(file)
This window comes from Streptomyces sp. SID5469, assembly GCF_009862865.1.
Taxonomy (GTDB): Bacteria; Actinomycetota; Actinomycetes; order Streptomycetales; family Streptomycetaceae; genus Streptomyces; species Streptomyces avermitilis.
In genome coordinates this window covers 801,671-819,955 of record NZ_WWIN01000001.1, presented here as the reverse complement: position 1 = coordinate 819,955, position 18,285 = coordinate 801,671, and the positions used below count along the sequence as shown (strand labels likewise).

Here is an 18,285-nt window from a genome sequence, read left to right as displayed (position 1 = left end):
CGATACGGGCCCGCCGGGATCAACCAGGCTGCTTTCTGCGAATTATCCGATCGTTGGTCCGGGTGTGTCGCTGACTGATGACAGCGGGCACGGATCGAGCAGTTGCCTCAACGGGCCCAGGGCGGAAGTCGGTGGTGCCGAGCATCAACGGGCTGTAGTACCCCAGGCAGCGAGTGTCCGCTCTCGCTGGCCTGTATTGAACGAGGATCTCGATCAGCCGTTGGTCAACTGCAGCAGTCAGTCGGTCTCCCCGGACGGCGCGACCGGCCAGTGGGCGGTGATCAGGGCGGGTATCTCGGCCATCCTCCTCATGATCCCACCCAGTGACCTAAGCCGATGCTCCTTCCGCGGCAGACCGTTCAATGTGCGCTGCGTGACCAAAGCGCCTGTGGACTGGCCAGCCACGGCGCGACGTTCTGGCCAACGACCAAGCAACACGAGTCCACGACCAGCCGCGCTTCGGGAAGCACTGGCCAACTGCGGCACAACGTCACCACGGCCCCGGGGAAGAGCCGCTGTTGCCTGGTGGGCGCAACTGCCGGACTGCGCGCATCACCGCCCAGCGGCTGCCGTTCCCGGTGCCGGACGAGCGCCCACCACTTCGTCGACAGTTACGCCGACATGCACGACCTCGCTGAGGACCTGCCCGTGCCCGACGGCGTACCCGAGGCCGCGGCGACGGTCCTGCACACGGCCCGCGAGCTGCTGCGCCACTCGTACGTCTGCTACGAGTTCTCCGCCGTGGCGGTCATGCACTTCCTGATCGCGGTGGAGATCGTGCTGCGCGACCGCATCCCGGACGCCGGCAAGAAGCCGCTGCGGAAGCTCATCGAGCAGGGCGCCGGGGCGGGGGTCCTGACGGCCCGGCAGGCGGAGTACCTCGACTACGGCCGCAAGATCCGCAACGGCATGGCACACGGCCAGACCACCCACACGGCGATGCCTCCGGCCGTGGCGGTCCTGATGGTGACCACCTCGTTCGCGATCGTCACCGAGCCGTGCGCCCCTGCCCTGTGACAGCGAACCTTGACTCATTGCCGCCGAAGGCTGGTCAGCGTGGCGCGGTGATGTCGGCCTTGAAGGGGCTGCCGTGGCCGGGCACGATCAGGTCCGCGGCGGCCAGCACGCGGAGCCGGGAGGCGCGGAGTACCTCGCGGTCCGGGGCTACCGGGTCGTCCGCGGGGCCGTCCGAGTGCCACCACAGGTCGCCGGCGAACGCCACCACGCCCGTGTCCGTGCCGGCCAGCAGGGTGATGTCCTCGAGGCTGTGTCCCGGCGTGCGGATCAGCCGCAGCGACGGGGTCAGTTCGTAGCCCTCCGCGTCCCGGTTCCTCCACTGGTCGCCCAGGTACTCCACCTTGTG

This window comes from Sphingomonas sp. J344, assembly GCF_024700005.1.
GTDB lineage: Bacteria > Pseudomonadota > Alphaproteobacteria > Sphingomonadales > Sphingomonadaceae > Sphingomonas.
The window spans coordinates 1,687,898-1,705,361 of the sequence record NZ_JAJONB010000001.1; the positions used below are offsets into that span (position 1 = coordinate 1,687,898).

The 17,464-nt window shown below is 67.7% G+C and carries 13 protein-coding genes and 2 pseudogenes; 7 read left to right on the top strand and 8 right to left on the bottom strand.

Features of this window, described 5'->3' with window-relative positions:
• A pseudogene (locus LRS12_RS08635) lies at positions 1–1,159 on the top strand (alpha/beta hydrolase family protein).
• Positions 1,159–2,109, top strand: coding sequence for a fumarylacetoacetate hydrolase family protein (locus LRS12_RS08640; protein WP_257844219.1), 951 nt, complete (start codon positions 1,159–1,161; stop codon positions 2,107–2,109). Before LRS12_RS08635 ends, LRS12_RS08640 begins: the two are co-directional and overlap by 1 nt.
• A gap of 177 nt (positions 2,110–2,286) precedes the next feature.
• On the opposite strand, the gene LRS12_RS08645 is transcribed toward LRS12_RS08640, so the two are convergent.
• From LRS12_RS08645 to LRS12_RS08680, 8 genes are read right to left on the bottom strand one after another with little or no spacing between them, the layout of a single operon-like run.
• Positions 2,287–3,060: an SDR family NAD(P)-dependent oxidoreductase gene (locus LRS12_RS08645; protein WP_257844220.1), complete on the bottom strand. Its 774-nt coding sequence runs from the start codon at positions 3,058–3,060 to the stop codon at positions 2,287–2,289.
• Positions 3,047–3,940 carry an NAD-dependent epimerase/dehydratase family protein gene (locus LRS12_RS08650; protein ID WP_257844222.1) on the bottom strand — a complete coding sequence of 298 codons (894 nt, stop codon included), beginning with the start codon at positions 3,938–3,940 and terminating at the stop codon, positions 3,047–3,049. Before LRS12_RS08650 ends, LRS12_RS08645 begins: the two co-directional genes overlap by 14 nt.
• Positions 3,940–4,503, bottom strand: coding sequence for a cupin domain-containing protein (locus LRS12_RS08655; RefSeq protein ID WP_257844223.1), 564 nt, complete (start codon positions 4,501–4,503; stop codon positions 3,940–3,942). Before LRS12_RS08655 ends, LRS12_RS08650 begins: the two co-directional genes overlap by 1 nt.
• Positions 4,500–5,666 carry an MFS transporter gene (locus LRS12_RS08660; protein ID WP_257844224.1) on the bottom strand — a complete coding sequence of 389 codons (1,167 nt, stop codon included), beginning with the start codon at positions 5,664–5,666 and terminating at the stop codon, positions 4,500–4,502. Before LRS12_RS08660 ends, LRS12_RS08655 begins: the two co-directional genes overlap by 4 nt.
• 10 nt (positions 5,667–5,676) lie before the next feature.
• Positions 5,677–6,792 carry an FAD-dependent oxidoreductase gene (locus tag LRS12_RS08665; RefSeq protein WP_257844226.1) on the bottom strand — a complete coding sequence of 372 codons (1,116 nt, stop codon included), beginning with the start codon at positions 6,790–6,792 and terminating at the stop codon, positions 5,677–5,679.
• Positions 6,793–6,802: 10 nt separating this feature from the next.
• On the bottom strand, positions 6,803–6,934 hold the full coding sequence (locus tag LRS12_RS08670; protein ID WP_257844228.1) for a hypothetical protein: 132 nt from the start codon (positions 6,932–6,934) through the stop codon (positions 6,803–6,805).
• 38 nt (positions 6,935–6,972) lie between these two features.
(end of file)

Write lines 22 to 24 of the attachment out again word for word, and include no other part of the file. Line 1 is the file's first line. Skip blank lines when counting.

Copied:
• Positions 6,793–6,802: 10 nt separating this feature from the next.
• On the bottom strand, positions 6,803–6,934 hold the full coding sequence (locus tag LRS12_RS08670; protein ID WP_257844228.1) for a hypothetical protein: 132 nt from the start codon (positions 6,932–6,934) through the stop codon (positions 6,803–6,805).
• 38 nt (positions 6,935–6,972) lie between these two features.